Friday, July 1, 2011
It’s simple: Just don’t be a dumbass
Recently at work all employees were required to participate in a series of online “courses” (Basically PowerPoint) to learn about things like safety, sexual harassment, how to clean up toxic waste, etc. Even though we had all completed a different program on sexual harassment maybe six months before, this was mandatory. All employees were registered by human resources last June with a deadline of nearly a year to accomplish this task, which at the time sounded like no big deal. Sure, it was long (I think someone said if you sat down to take it uninterrupted then you could probably finish it in about 4 or 5 hours) and dull (the voiceover work was provided by what sounded like an updated Speak n’Spell), but I also had a lot of time to get it done.
Fast forward to May and I was on a short list from my branch manager reminding me that the deadline to complete theses courses were coming up and I, of course, had yet to even login to the site. Luckily, my direct supervisor was also on this list and was very understanding about giving me lots of off the desk time to finish this thing. However, I would get back to my desk, fire up the program, put in my earbuds so I could listen to the robot narrate and after about oh, let’s say fifteen minutes of this I was on the verge of sleeping or crying hysterically from boredom. The worst part was that with this thing you couldn’t skip to the end to answer the questions, you had to listen to each and every slide in the presentation, do the stupid practice questions before getting to the final test, where if you didn’t at least get 80% you failed and had to go back to the beginning of that section to do it all over again. Scoring tantamount to a “C” grade may not seem hard to achieve, but I’d like to see how well you would do on a test that only has five questions about various hardhats and the specific use of each one – totally relatable to library work. I ended up taking the test on bloodborne pathogens a mindly-numbingly almost twenty times – and did I mention that it mixes up the questions each time? So I could get everything right but the one I needed to score at least 80%, go back and then be presented with some old questions mixed with new and then I would be able to get even more wrong. It was painful.
But it was also very silly. As I and a couple of my coworkers were working on the courses in our cubicles, one would hear little giggles here and there and an occasional flat out laugh. This was for two reasons: 1)The scenarios presented were ridiculously idiotic and probably never take place in real life, and 2)The photos used in the presentation were clearly purchased or leased from a stock photo company who probably sold the group as “workplace photographs” as they rarely had anything to do with the narration or captions that would float by on the screen and when they did match it was over the top.
The best examples of this obviously came from the sexual harassment portion, where instead of providing a realistic, true to life scenarios we get this:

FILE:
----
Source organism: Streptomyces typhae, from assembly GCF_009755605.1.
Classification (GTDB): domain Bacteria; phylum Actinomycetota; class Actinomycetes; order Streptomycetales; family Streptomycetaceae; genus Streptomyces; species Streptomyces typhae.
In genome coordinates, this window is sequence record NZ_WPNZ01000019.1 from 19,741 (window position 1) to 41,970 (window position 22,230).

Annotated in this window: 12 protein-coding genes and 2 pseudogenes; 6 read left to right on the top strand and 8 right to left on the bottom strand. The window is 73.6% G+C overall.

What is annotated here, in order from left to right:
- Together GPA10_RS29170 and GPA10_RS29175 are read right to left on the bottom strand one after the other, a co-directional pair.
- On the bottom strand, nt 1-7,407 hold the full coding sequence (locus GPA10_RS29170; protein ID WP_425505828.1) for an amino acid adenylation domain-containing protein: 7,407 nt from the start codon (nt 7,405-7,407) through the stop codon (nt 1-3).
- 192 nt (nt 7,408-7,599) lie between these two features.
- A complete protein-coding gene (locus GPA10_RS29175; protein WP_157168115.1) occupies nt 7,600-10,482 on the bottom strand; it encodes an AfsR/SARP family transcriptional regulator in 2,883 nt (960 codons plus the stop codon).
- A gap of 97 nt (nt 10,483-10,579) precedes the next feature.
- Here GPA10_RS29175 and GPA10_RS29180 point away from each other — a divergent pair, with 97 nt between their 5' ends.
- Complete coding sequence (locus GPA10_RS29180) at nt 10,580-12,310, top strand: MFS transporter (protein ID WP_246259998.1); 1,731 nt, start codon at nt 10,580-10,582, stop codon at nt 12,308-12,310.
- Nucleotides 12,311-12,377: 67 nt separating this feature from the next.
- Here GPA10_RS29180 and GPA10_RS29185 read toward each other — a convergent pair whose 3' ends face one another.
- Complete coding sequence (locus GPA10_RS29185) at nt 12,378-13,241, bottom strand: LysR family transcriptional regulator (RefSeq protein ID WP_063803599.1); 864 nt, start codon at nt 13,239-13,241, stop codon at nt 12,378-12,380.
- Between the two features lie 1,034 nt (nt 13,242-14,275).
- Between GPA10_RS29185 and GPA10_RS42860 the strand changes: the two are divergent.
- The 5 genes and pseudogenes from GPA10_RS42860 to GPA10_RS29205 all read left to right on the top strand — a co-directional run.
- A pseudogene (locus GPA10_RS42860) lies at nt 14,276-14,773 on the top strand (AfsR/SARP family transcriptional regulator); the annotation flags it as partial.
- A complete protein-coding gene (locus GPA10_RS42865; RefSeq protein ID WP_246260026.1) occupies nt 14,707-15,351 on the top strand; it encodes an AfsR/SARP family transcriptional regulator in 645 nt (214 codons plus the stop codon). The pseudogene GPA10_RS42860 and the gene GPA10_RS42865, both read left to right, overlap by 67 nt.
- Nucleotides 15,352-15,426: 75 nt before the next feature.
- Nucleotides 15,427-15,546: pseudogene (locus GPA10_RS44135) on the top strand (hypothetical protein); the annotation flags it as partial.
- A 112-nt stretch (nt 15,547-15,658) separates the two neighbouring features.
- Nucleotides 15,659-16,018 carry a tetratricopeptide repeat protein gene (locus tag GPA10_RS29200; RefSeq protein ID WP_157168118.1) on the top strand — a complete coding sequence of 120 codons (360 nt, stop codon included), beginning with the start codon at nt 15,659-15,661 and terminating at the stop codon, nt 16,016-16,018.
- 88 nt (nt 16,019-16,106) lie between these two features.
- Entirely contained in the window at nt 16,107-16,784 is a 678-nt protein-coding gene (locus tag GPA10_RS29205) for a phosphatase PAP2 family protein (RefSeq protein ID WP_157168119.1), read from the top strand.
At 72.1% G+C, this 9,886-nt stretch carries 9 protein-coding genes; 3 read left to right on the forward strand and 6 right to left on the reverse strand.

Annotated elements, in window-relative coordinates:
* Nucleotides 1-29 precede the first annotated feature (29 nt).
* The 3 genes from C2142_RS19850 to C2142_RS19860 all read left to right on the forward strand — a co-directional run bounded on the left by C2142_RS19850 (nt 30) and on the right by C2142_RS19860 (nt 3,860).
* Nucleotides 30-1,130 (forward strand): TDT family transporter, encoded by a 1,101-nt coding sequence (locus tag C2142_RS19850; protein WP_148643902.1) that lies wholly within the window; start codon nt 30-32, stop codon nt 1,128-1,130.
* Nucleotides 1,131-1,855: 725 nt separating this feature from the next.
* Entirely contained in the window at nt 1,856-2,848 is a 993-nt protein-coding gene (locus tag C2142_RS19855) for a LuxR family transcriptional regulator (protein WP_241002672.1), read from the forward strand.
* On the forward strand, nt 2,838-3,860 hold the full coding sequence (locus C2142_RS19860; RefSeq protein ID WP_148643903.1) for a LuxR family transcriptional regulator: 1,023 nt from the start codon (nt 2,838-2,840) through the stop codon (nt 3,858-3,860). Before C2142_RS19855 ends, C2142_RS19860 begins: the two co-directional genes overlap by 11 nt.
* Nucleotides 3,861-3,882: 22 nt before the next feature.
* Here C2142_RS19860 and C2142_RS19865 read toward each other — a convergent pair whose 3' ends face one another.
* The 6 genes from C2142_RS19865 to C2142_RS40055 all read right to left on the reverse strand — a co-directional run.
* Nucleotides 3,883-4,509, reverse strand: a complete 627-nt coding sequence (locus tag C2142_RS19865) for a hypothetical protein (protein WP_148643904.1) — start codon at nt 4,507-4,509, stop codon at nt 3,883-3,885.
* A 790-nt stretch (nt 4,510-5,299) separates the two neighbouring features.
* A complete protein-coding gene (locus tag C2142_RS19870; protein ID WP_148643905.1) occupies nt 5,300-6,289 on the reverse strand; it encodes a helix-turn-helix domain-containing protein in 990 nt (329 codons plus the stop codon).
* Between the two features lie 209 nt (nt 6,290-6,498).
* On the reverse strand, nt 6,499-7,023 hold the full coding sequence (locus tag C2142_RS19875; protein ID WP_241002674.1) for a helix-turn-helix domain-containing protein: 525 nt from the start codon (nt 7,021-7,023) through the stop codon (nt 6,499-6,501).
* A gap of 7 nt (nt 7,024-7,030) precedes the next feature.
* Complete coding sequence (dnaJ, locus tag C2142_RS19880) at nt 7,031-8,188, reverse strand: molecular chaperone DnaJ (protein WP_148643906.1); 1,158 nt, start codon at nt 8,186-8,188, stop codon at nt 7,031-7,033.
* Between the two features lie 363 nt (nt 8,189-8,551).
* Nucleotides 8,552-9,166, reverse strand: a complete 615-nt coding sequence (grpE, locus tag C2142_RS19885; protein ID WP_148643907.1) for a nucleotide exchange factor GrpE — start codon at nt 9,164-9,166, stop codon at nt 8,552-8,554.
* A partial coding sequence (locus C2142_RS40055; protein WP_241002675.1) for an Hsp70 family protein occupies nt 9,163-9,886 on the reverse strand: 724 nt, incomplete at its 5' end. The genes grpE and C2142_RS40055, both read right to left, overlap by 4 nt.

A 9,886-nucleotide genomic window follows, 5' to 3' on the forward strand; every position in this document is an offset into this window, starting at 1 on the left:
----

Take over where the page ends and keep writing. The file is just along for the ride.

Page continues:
Tom and Judy share a workspace. In her free time Judy enjoys participating in female bodybuilding competitions and has won several titles. She is proud of her awards and has placed a photograph of herself posing in a bikini on the desk. Seeing the photograph makes Tom uncomfortable and he does not like being forced to see the photograph at the desk. Judy may not realize it, but she is sexually harassing Tom.
And NONE of the photographs presented during this voiceover match at all. The viewer of this presentation is oddly treated to photos of two women working at computers followed by a young man with rumpled hair and his shirt collar undone looking stressed followed by a photo of an older woman looking creepily staring straight at the camera to suggest she is watching me. There is also a disturbing quid pro quo situation where the voiceover describes a boss pressuring a female employee that he supervises to exchange sex for a raise. The photograph displayed during this shows an office setting with two employees, a black man and a white female, chatting in what appears to be a friendly, non-offensive way, over their shared cubicle wall. As if that wasn’t bad enough, photos were frequently recycled during presentations so that later in a section on interoffice dating we get the SAME photograph! Yes, I am being nit-picky, but all I could think of was that the boss and the woman suddenly seemed right – pressuring a coworker for sex is the best path to starting a relationship!
In my boredom, while listening to the voiceover, I took screen caps of some of the more “interesting” slides, minimized the program so that it would still play in the background while I brought up Paint to paste in these pictures, mashing them together in a collage of on the job no-nos. I took so many screen caps that I ended up forgetting where I saved some of them and accidently left out some of the really strange ones including one of two old men fighting in a boardroom and another of an Asian man tied to his ergonomic Herman Miller Aeron desk chair. But the important thing is that I am now aware of alarming fact that “hundreds of people in the U.S. are killed while doing their jobs” so I won’t try to do anything about those dangling exposed electrical wires in the staff workroom.